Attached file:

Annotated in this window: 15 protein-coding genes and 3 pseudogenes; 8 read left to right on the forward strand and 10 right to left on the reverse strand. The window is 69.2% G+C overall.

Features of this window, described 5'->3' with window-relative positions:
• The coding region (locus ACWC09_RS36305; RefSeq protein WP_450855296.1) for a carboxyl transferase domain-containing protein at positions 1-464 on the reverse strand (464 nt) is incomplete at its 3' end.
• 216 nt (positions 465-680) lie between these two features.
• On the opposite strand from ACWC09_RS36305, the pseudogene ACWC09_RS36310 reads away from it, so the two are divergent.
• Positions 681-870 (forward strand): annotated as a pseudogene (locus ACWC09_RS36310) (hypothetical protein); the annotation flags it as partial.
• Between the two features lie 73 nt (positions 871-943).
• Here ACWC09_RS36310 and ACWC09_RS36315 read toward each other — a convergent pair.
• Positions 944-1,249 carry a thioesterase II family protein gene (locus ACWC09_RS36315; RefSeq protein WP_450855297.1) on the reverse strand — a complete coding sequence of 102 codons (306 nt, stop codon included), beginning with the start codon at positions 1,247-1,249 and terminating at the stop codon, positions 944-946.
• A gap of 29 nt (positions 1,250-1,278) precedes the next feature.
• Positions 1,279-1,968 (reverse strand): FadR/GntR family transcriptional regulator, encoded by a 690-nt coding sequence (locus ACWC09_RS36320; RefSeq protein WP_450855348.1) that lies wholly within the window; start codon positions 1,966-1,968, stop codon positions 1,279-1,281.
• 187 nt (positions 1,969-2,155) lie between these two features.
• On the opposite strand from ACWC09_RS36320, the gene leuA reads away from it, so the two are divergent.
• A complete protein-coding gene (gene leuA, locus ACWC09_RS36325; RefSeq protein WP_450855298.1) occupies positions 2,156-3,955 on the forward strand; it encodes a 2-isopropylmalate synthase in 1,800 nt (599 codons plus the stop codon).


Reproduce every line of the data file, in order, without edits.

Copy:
Annotated in this window: 15 protein-coding genes and 3 pseudogenes; 8 read left to right on the forward strand and 10 right to left on the reverse strand. The window is 69.2% G+C overall.

Features of this window, described 5'->3' with window-relative positions:
• The coding region (locus ACWC09_RS36305; RefSeq protein WP_450855296.1) for a carboxyl transferase domain-containing protein at positions 1-464 on the reverse strand (464 nt) is incomplete at its 3' end.
• 216 nt (positions 465-680) lie between these two features.
• On the opposite strand from ACWC09_RS36305, the pseudogene ACWC09_RS36310 reads away from it, so the two are divergent.
• Positions 681-870 (forward strand): annotated as a pseudogene (locus ACWC09_RS36310) (hypothetical protein); the annotation flags it as partial.
• Between the two features lie 73 nt (positions 871-943).
• Here ACWC09_RS36310 and ACWC09_RS36315 read toward each other — a convergent pair.
• Positions 944-1,249 carry a thioesterase II family protein gene (locus ACWC09_RS36315; RefSeq protein WP_450855297.1) on the reverse strand — a complete coding sequence of 102 codons (306 nt, stop codon included), beginning with the start codon at positions 1,247-1,249 and terminating at the stop codon, positions 944-946.
• A gap of 29 nt (positions 1,250-1,278) precedes the next feature.
• Positions 1,279-1,968 (reverse strand): FadR/GntR family transcriptional regulator, encoded by a 690-nt coding sequence (locus ACWC09_RS36320; RefSeq protein WP_450855348.1) that lies wholly within the window; start codon positions 1,966-1,968, stop codon positions 1,279-1,281.
• 187 nt (positions 1,969-2,155) lie between these two features.
• On the opposite strand from ACWC09_RS36320, the gene leuA reads away from it, so the two are divergent.
• A complete protein-coding gene (gene leuA, locus ACWC09_RS36325; RefSeq protein WP_450855298.1) occupies positions 2,156-3,955 on the forward strand; it encodes a 2-isopropylmalate synthase in 1,800 nt (599 codons plus the stop codon).